Monthly Archives: January 2016

Oil and Gas Prices Hit Record Lows – 12/29/15

Record lows in oil and gas prices are destroying the budgets of oil producers, oil-dependent countries, and even renewable energy firms but is the upside for consumers enough to balance out some of the pain?

Increased cash holding during 2014’s decline suggests that, for the economy as a whole, a dip in prices did more harm than good. Now prices are falling again and it seems like Americans might be ready to spend some of what they save at the pump. Although oil and gas industry investment have seen deep cuts of almost half of what was spent last year, a repeat of those cuts is impossible so workers in the industry have already taken the hit as companies prepare their budgets for a prolonged glut. Americans in unrelated sectors have seen the prices low enough, long enough that they might be ready to adjust their spending.

The solar industry is in for rocky times this year as companies must compete with the low prices brought about by the fossil fuel glut, but there is reason for optimism. Between the Paris Climate talks and the extension of the Investment Tax Credit for solar energy, 2016 could still be a good year for the industry as the US is poised for national grid parity – when large-scale solar generate power at a levelised cost of electricity (LCOE) less than or equal to purchasing conventional electricity from the grid – thanks to falling balance of system and financing costs.

With soft costs – including customer acquisition; installation labor; permitting, inspection, and interconnection – and financing making up about 70% of the cost of systems, the industry has a golden opportunity in 2016 to reach grid parity nationally and become a major producer of energy in large, sunny states like California and Texas. Since better storage options making solar more viable, advances in battery technology and projects like Tesla’s Gigafactory reducing storage costs through economies of scale, waste reduction, and optimization of production location, solar may be most economical source of electricity in the US before we reach 2020.

As global oil and gas prices fall to lows not seen since 2004, many countries and firms dependent on oil for revenue are forced to make changes in budgets. For example, Saudi Arabia, despite claims of a price rebound in 2016, is raising domestic fuel prices and rethinking public policies providing cheap food and energy. Lifts of export bans on both Iranian and US crude, resilience of high-cost producers, maximized output by OPEC and other major producers, slowing growth in China, the fact that investment cuts take upwards of a year to really be felt, and overstocked inventories make it all but certain that oil and gas prices will remain low through 2016.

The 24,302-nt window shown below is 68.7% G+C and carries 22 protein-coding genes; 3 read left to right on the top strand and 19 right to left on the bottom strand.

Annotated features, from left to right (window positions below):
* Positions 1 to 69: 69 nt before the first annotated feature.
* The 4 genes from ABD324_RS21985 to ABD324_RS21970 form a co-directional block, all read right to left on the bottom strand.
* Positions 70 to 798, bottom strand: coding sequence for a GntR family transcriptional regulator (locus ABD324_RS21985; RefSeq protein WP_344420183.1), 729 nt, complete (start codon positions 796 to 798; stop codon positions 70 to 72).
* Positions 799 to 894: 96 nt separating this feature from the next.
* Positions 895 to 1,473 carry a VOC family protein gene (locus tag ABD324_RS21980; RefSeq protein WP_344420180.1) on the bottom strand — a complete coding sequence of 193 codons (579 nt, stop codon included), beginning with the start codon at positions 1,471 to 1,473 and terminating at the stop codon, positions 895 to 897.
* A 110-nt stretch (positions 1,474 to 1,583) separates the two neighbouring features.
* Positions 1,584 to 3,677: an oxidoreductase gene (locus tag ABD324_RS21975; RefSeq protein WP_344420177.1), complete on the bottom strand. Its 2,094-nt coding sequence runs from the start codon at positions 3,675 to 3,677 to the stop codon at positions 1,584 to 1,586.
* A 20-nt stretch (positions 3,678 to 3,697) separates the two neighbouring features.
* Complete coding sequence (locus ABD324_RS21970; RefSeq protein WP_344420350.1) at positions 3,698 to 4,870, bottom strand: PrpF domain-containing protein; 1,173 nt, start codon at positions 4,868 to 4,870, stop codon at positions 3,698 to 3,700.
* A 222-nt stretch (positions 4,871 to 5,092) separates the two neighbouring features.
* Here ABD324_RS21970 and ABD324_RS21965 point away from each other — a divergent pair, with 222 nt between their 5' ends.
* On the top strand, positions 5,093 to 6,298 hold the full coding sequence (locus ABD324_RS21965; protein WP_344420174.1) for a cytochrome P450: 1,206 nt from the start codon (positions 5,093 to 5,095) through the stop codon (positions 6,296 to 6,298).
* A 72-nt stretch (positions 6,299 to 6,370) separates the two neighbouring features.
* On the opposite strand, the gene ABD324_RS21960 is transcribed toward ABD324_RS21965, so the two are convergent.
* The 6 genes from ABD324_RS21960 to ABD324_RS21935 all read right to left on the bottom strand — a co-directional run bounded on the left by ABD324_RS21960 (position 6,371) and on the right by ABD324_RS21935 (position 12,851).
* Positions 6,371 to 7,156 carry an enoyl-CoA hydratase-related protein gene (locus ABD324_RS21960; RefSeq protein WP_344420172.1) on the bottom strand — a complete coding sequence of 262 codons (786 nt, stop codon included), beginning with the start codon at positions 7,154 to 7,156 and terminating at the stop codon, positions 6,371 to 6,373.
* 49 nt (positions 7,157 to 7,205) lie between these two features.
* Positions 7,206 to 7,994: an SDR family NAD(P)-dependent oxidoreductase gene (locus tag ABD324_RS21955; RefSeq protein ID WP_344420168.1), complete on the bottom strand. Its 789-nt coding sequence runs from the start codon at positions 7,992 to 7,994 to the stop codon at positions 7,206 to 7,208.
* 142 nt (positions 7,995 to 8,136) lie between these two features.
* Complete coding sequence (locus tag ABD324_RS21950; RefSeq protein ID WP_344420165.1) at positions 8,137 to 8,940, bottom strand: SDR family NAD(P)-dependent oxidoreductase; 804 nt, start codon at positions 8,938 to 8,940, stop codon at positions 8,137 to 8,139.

Unfortunately, the massive cuts in investment may ultimately overshoot the goal of reigning in production and result in a supply crunch. The threat of having too much debt during a prolonged glut has made acquisitions a piecemeal affair for now as big mergers have been rare but that could soon change if troubled companies are forced to start selling prime assets for good deals to meet debt obligations in 2016.

Oil and Gas Glut Continues – 12/25/15

As the oil and gas glut continues, commodity-linked companies that offered dividends to investors seeking consistent income must choose whether to cut back or risk lower cash reserves in a persistent rout. With stock prices in sharp decline and large debt burdens throughout the industry, dividend cuts would allow the companies to preserve capital in a time when bankruptcy is a clear danger but might also scare off investors in a time when their money is needed most. Unfortunately for the companies, pushes for increased fuel efficiency, pessimistic markets, and weak OPEC influence on prices suggest the oil and gas glut will continue. Many companies are preparing their budgets for the lower price market with write-downs becoming more common as other options dry up.

Hawaii has become the solar energy testing ground of the US. Unsurprisingly, solar has done well in the isolated and sunny state which has led to an interesting case study in solar and energy storage. Since the existing net energy metering tariff allowed homeowners to sell unused solar energy at the rate they would be charged to buy from a utility and retail rates are high in Hawaii, solar homes saved significant amounts in electricity costs. With the newer legislation, homeowners choose between self-supply, grid-supply at a reduced rate, and time-of-use rates. Storage is required to meet benefit level provided under the old system increasing the cost to home owners but adding an incentive to lower storage costs and increasing grid reliability as in-home battery systems smooth electricity usage.

Other issues in the news:

In distributed energy generation – Net-metering compensation is facing opposition as utilities see payments canceling income from electric bill, connection fees for grid access remain a touchy issue since home owners pay nothing into maintenance of the system they use to sell back electricity, and feed-in tariffs may see drop offs with the approach of grid parity as renewables become more economically competitive with oil and gas.

In Japan – Since the Fukushima disaster, Japan has been reluctant to embrace nuclear power again and, as a result, some of its cities have taken interest in other renewable energy sources. Though the country depends upon imports for almost all of its needs, the desire for self-sufficiency have led Japan to mimic the German system where municipal utilities took a greater role in production having a significant impact on traditional suppliers.

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